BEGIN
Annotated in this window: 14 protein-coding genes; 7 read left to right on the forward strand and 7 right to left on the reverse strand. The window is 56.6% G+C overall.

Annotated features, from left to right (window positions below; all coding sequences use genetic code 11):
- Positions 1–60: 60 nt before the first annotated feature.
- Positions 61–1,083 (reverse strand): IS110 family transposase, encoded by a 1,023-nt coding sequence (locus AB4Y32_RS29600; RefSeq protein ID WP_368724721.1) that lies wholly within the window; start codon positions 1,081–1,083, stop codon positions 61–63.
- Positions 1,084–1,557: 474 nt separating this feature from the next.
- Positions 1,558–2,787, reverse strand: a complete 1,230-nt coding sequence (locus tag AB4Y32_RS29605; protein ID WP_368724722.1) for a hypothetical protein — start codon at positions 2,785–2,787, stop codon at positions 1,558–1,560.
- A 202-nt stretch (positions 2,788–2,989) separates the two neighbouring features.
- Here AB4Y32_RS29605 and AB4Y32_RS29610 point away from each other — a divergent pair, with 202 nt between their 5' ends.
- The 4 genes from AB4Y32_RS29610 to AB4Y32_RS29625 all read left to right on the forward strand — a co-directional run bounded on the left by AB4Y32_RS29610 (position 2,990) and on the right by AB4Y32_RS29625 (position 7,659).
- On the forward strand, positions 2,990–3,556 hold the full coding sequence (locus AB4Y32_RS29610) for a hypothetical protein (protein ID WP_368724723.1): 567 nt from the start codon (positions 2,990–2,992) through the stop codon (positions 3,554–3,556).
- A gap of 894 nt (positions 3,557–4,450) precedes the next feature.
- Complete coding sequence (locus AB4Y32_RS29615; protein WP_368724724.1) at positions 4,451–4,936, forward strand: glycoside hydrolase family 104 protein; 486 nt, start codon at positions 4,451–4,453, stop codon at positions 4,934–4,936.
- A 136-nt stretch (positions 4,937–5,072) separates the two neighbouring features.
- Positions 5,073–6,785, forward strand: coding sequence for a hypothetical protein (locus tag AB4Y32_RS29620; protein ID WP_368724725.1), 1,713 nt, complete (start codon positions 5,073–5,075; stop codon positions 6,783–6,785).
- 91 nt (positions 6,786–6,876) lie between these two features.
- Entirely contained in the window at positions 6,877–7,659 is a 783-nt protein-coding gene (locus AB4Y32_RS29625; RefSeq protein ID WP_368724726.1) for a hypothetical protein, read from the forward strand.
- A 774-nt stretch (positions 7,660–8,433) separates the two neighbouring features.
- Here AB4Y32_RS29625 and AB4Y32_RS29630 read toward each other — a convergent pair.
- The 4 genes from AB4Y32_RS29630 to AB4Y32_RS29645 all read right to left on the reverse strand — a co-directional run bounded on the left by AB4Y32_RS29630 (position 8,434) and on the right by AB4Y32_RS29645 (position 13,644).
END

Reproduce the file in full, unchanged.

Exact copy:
Annotated in this window: 14 protein-coding genes; 7 read left to right on the forward strand and 7 right to left on the reverse strand. The window is 56.6% G+C overall.

Annotated features, from left to right (window positions below; all coding sequences use genetic code 11):
- Positions 1–60: 60 nt before the first annotated feature.
- Positions 61–1,083 (reverse strand): IS110 family transposase, encoded by a 1,023-nt coding sequence (locus AB4Y32_RS29600; RefSeq protein ID WP_368724721.1) that lies wholly within the window; start codon positions 1,081–1,083, stop codon positions 61–63.
- Positions 1,084–1,557: 474 nt separating this feature from the next.
- Positions 1,558–2,787, reverse strand: a complete 1,230-nt coding sequence (locus tag AB4Y32_RS29605; protein ID WP_368724722.1) for a hypothetical protein — start codon at positions 2,785–2,787, stop codon at positions 1,558–1,560.
- A 202-nt stretch (positions 2,788–2,989) separates the two neighbouring features.
- Here AB4Y32_RS29605 and AB4Y32_RS29610 point away from each other — a divergent pair, with 202 nt between their 5' ends.
- The 4 genes from AB4Y32_RS29610 to AB4Y32_RS29625 all read left to right on the forward strand — a co-directional run bounded on the left by AB4Y32_RS29610 (position 2,990) and on the right by AB4Y32_RS29625 (position 7,659).
- On the forward strand, positions 2,990–3,556 hold the full coding sequence (locus AB4Y32_RS29610) for a hypothetical protein (protein ID WP_368724723.1): 567 nt from the start codon (positions 2,990–2,992) through the stop codon (positions 3,554–3,556).
- A gap of 894 nt (positions 3,557–4,450) precedes the next feature.
- Complete coding sequence (locus AB4Y32_RS29615; protein WP_368724724.1) at positions 4,451–4,936, forward strand: glycoside hydrolase family 104 protein; 486 nt, start codon at positions 4,451–4,453, stop codon at positions 4,934–4,936.
- A 136-nt stretch (positions 4,937–5,072) separates the two neighbouring features.
- Positions 5,073–6,785, forward strand: coding sequence for a hypothetical protein (locus tag AB4Y32_RS29620; protein ID WP_368724725.1), 1,713 nt, complete (start codon positions 5,073–5,075; stop codon positions 6,783–6,785).
- 91 nt (positions 6,786–6,876) lie between these two features.
- Entirely contained in the window at positions 6,877–7,659 is a 783-nt protein-coding gene (locus AB4Y32_RS29625; RefSeq protein ID WP_368724726.1) for a hypothetical protein, read from the forward strand.
- A 774-nt stretch (positions 7,660–8,433) separates the two neighbouring features.
- Here AB4Y32_RS29625 and AB4Y32_RS29630 read toward each other — a convergent pair.
- The 4 genes from AB4Y32_RS29630 to AB4Y32_RS29645 all read right to left on the reverse strand — a co-directional run bounded on the left by AB4Y32_RS29630 (position 8,434) and on the right by AB4Y32_RS29645 (position 13,644).